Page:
If we believe that all our actions are caused by physical processes beyond our control, we will end up under political dictatorship, for how can we strive for a freedom in which we do not believe?

    It seems to me that a philosophy so firmly chained to the physical isn’t good for much.

    Trudy

  19. Godthorn
    October 17th, 2006 @ 11:28 pm

    The fight for human freedoms,dear lady, has been led largely by atheists, skeptics and freethinkers, and many of it’s champions paid dearly at the hands of the priests. Study your history.

    And if you cannot experience love for others except through your faith, then you are less human than I suspect. You misinterpret the origin of your animal feelings.

  20. "Q" the Enchanter
    October 17th, 2006 @ 11:45 pm

    As with most of these sorts of essentialist questions, I don’t think there’s any one answer. Clearly, atheism isn’t a “philosphy” in the sense that Christianity is: Christianity offers a synoptic vision of human life; atheism concerns an ontological postulate presupposed by that vision. A better analogy might be to see monotheism playing the role in Christianity that atheism plays in something like secular humanism.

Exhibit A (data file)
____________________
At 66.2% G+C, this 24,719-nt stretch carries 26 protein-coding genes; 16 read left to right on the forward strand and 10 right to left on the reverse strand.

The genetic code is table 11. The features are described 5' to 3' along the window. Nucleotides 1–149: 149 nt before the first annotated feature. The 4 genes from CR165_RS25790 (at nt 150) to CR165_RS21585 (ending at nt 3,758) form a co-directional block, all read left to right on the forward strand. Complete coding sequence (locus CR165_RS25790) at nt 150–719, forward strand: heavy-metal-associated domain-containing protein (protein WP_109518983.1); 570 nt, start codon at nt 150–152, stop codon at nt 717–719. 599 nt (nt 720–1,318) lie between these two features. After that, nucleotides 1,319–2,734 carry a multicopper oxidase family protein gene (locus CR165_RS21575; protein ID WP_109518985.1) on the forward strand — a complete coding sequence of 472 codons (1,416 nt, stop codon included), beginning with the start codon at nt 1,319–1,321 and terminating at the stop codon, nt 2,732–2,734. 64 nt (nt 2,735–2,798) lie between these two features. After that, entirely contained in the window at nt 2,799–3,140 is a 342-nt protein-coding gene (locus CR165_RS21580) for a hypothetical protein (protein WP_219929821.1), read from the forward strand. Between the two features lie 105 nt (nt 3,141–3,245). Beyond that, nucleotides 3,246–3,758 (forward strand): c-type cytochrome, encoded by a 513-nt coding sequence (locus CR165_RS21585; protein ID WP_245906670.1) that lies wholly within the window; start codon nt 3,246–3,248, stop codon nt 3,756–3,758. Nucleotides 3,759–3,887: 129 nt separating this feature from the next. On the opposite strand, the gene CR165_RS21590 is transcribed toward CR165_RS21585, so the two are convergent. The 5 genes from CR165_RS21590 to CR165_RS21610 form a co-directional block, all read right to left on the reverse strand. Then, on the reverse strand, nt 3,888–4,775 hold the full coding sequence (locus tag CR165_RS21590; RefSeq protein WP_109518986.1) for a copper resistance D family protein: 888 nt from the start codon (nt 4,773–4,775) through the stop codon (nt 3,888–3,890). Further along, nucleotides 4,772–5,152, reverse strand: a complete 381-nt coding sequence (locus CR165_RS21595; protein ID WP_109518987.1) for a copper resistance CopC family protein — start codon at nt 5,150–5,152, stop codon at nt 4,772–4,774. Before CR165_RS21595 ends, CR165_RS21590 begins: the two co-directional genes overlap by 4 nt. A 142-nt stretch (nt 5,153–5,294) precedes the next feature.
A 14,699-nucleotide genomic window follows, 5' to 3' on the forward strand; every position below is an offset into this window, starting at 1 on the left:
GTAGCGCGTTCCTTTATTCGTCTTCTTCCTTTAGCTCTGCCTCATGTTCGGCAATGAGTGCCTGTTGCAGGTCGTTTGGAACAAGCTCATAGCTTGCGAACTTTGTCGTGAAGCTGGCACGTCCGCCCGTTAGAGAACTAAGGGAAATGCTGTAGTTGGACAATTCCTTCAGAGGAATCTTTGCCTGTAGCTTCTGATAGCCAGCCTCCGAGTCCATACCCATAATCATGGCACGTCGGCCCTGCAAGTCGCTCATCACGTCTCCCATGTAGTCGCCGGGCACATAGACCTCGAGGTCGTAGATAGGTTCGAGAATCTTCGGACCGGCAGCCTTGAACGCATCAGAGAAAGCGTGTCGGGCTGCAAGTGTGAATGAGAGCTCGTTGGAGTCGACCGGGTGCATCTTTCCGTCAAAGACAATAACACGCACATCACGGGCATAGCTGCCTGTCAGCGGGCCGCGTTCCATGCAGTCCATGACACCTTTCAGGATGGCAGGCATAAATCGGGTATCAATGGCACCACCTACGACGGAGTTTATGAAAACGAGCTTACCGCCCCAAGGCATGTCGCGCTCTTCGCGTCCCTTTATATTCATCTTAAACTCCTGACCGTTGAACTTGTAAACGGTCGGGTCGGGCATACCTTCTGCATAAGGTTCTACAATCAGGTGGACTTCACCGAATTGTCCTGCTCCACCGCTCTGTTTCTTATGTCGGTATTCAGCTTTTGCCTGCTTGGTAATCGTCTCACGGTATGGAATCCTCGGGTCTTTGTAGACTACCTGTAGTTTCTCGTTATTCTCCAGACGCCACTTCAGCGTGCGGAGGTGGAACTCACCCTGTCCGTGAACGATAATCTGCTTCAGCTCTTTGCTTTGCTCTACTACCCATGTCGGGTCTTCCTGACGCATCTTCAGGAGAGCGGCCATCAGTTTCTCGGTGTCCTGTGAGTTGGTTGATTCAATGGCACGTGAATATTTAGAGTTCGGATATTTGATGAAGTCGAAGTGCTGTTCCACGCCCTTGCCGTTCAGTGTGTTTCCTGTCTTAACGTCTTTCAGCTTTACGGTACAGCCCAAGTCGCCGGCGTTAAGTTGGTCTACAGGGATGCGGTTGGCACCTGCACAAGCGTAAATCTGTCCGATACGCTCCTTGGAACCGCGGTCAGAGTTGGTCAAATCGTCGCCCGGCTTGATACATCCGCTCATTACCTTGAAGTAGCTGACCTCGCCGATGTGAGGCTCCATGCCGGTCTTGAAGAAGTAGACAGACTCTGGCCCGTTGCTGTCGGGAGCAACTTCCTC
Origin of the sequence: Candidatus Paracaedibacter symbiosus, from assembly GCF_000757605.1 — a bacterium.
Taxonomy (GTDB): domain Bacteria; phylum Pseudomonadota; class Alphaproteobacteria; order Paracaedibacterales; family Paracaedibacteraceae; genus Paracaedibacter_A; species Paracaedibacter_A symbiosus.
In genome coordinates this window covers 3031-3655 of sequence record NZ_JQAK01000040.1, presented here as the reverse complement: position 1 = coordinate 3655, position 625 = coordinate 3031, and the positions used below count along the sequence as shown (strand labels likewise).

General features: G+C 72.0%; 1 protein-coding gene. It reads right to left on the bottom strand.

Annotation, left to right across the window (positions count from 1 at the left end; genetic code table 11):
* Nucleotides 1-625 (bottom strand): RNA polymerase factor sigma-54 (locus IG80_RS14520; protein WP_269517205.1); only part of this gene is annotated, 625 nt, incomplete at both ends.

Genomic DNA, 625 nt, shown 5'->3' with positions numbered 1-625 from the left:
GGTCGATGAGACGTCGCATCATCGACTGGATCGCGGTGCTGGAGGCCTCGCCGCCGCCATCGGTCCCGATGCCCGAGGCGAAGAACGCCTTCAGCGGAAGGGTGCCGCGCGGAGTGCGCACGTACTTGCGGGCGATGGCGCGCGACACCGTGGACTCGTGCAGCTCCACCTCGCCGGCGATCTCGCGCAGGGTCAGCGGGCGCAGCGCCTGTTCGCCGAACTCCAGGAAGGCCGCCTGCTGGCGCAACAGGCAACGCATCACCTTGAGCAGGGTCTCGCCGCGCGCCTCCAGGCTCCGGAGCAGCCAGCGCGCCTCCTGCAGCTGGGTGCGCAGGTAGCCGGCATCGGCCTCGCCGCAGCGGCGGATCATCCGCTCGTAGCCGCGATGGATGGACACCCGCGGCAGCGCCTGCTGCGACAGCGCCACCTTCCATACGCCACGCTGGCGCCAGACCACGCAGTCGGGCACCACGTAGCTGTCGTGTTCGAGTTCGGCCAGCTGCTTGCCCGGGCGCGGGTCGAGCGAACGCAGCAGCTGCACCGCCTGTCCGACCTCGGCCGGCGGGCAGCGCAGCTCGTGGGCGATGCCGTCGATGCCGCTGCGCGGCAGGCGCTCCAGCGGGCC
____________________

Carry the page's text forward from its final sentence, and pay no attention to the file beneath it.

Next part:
I have to say (in reference to Trudy’s comment) that the notion that atheism is “barren” is a strange objection to bring to a question about a matter of fact. If you live in a desert, you might very well prefer to live in an oasis; but pretending it’s an oasis doesn’t do you much good. A much better approach is to study the actual properties of the soil, pay close attention to the weather, and then figure out what plants will grow. And who’s to say desert landscapes can’t be quite beautiful?

  21. "Q" the Enchanter
    October 17th, 2006 @ 11:45 pm